Clinical Motion Analysis

Community Outreach





Test Capabilities




Test Capabilities

Motion Capture for Human Movement Motion Analysis

Quantitative movement analysis is useful in identifying the underlying causes for movement abnormalities in pathologic patient groups such as in patients with knee osteoarthritis or cerebral palsy. The results of the motion capture system have been shown to be useful in determining the best course of treatment in these types ofmotion capture patient populations.  Patients and controls will participate in 3-Dimensional biomechanical movement analysis testing to evaluate initial differences in variables between pathologic and healthy controls.  This work will help to determine if surgery and physical therapy improve these movement parameters over time and to what extent.


Electromyography (EMG), is described as an experimental technique describing the neuromuscular activation of muscles within postural tasks, functional movements, work conditions and treatment/training regimes.  A variety of disciplines use EMG to provide insights into how we perform movement which include: biomechanists, physical therapist, clinicians, and strength coaches.  Subjects will perform movement tasks while neuromuscular activity is recorded.  This work will provide us with the basic knowledge of how motor units are recruited in certain musculature for a given movement task.

Novel Pressure Distribution Measurement System

The Novel pressure measurement system captures dynamic in-shoe pressures as well as pressures as measured on a mat revealing, interaction between foot and footwear or body and appliance.  Applications for a plantar pressure system include: screen for disorders secondary to diabetes or other neuropathic issues, observe movement disabilities, and regulate weight bearing after surgery.  Other applications involve tissue pressures while sitting, standing, rolling or performing other functional activities.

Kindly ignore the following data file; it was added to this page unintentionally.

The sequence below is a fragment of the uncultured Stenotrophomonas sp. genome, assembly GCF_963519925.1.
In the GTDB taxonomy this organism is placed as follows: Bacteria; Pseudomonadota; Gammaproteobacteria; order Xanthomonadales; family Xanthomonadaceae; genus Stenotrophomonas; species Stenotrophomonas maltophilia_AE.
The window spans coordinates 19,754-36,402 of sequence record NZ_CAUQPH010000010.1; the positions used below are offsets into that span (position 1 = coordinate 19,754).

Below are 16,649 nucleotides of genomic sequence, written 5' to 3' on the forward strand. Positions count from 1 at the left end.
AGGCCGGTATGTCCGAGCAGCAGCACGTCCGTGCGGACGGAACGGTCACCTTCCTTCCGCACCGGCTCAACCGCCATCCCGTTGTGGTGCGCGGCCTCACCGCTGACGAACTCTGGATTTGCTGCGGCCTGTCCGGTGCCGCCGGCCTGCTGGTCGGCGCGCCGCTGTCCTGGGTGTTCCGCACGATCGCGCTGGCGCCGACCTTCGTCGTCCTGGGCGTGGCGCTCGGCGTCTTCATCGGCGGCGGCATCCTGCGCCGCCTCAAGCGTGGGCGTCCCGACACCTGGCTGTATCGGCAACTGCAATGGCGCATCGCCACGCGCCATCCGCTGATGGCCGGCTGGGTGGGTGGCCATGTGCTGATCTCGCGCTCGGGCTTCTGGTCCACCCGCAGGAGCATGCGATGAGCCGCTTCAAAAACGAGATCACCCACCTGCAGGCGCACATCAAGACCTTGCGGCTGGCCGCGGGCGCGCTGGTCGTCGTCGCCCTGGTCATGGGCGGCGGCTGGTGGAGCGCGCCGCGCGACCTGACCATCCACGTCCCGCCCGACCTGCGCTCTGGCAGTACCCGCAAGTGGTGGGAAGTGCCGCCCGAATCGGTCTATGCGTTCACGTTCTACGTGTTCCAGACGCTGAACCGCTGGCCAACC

pilates“Pilates” is a popular body conditioning system that seeks to build flexibility, strength, endurance, and coordination. Joseph H. Pilates evolved his strengthening method while assisting the recovery of wounded soldiers as a nurse during World War I. Drawing from yoga and the martial arts, Joseph Pilates created exercises and machinery to improve overall psychophysical health and well-being. Today, the Pilates Method is recognized worldwide and has an excellent track record for strengthening the “core,” the key muscles of the torso that support the spine and limbs.  The Method consists of an extensive series of mat exercises and use of a “Reformer,” a machine with an advanced system of pulleys and straps.  Essential ingredients in this mind-body approach to exercise are centering, control, flow, breath, precision, and concentration. Rather than simply repeating exercises with little focus, attending to how to do an exercise makes all the difference in the outcome.

The Pilates Reformer in the Human Performance and Biodynamics Lab will be used primarily for research. Dr. Glenna Batson, Associate Professor of Physical Therapy at Winston-Salem State University (pictured), will be conducting research on the effects of Pilates exercise on gait and balance in two specialized populations: professional dancers and adults with Parkinson disease. Please stay tuned as the research evolves.